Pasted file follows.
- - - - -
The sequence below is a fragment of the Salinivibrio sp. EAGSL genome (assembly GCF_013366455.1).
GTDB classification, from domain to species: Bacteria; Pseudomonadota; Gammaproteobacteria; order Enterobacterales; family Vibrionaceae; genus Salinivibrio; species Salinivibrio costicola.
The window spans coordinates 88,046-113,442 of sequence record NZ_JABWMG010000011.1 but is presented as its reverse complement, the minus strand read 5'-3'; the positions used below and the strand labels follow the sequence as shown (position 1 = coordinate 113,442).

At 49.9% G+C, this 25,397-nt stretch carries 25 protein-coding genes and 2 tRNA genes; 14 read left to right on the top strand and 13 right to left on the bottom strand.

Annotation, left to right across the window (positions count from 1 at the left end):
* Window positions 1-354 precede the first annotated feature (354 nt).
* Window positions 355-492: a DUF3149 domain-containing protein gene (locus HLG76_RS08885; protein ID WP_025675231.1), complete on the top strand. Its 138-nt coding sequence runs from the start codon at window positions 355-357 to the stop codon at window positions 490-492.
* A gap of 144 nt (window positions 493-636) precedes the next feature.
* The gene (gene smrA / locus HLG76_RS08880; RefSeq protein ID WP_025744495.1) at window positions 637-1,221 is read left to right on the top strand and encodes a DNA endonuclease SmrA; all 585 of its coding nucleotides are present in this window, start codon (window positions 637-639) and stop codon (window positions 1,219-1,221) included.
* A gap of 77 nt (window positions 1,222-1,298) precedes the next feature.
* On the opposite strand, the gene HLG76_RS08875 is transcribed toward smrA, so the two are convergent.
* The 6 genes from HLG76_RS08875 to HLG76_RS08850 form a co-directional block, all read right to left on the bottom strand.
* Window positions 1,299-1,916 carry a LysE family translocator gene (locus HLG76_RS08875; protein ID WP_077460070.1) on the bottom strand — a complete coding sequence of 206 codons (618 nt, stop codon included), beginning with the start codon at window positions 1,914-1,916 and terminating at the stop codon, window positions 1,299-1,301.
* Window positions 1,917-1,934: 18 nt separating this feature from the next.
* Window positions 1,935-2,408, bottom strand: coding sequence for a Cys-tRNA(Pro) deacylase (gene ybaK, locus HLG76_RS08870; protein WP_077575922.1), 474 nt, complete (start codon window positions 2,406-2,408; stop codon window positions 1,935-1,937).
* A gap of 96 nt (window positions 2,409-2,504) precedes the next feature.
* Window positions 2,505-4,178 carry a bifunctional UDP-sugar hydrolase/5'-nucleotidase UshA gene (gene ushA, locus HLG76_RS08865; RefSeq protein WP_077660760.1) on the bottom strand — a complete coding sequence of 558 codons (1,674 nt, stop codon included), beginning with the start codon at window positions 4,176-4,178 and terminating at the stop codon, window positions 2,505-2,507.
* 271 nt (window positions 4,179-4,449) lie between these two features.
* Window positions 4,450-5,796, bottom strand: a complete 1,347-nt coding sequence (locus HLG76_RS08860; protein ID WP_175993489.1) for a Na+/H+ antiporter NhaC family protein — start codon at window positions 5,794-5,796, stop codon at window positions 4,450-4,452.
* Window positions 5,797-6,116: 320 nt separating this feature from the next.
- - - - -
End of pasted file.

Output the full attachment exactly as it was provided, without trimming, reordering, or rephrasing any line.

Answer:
The sequence below is a fragment of the Salinivibrio sp. EAGSL genome (assembly GCF_013366455.1).
GTDB classification, from domain to species: Bacteria; Pseudomonadota; Gammaproteobacteria; order Enterobacterales; family Vibrionaceae; genus Salinivibrio; species Salinivibrio costicola.
The window spans coordinates 88,046-113,442 of sequence record NZ_JABWMG010000011.1 but is presented as its reverse complement, the minus strand read 5'-3'; the positions used below and the strand labels follow the sequence as shown (position 1 = coordinate 113,442).

At 49.9% G+C, this 25,397-nt stretch carries 25 protein-coding genes and 2 tRNA genes; 14 read left to right on the top strand and 13 right to left on the bottom strand.

Annotation, left to right across the window (positions count from 1 at the left end):
* Window positions 1-354 precede the first annotated feature (354 nt).
* Window positions 355-492: a DUF3149 domain-containing protein gene (locus HLG76_RS08885; protein ID WP_025675231.1), complete on the top strand. Its 138-nt coding sequence runs from the start codon at window positions 355-357 to the stop codon at window positions 490-492.
* A gap of 144 nt (window positions 493-636) precedes the next feature.
* The gene (gene smrA / locus HLG76_RS08880; RefSeq protein ID WP_025744495.1) at window positions 637-1,221 is read left to right on the top strand and encodes a DNA endonuclease SmrA; all 585 of its coding nucleotides are present in this window, start codon (window positions 637-639) and stop codon (window positions 1,219-1,221) included.
* A gap of 77 nt (window positions 1,222-1,298) precedes the next feature.
* On the opposite strand, the gene HLG76_RS08875 is transcribed toward smrA, so the two are convergent.
* The 6 genes from HLG76_RS08875 to HLG76_RS08850 form a co-directional block, all read right to left on the bottom strand.
* Window positions 1,299-1,916 carry a LysE family translocator gene (locus HLG76_RS08875; protein ID WP_077460070.1) on the bottom strand — a complete coding sequence of 206 codons (618 nt, stop codon included), beginning with the start codon at window positions 1,914-1,916 and terminating at the stop codon, window positions 1,299-1,301.
* Window positions 1,917-1,934: 18 nt separating this feature from the next.
* Window positions 1,935-2,408, bottom strand: coding sequence for a Cys-tRNA(Pro) deacylase (gene ybaK, locus HLG76_RS08870; protein WP_077575922.1), 474 nt, complete (start codon window positions 2,406-2,408; stop codon window positions 1,935-1,937).
* A gap of 96 nt (window positions 2,409-2,504) precedes the next feature.
* Window positions 2,505-4,178 carry a bifunctional UDP-sugar hydrolase/5'-nucleotidase UshA gene (gene ushA, locus HLG76_RS08865; RefSeq protein WP_077660760.1) on the bottom strand — a complete coding sequence of 558 codons (1,674 nt, stop codon included), beginning with the start codon at window positions 4,176-4,178 and terminating at the stop codon, window positions 2,505-2,507.
* 271 nt (window positions 4,179-4,449) lie between these two features.
* Window positions 4,450-5,796, bottom strand: a complete 1,347-nt coding sequence (locus HLG76_RS08860; protein ID WP_175993489.1) for a Na+/H+ antiporter NhaC family protein — start codon at window positions 5,794-5,796, stop codon at window positions 4,450-4,452.
* Window positions 5,797-6,116: 320 nt separating this feature from the next.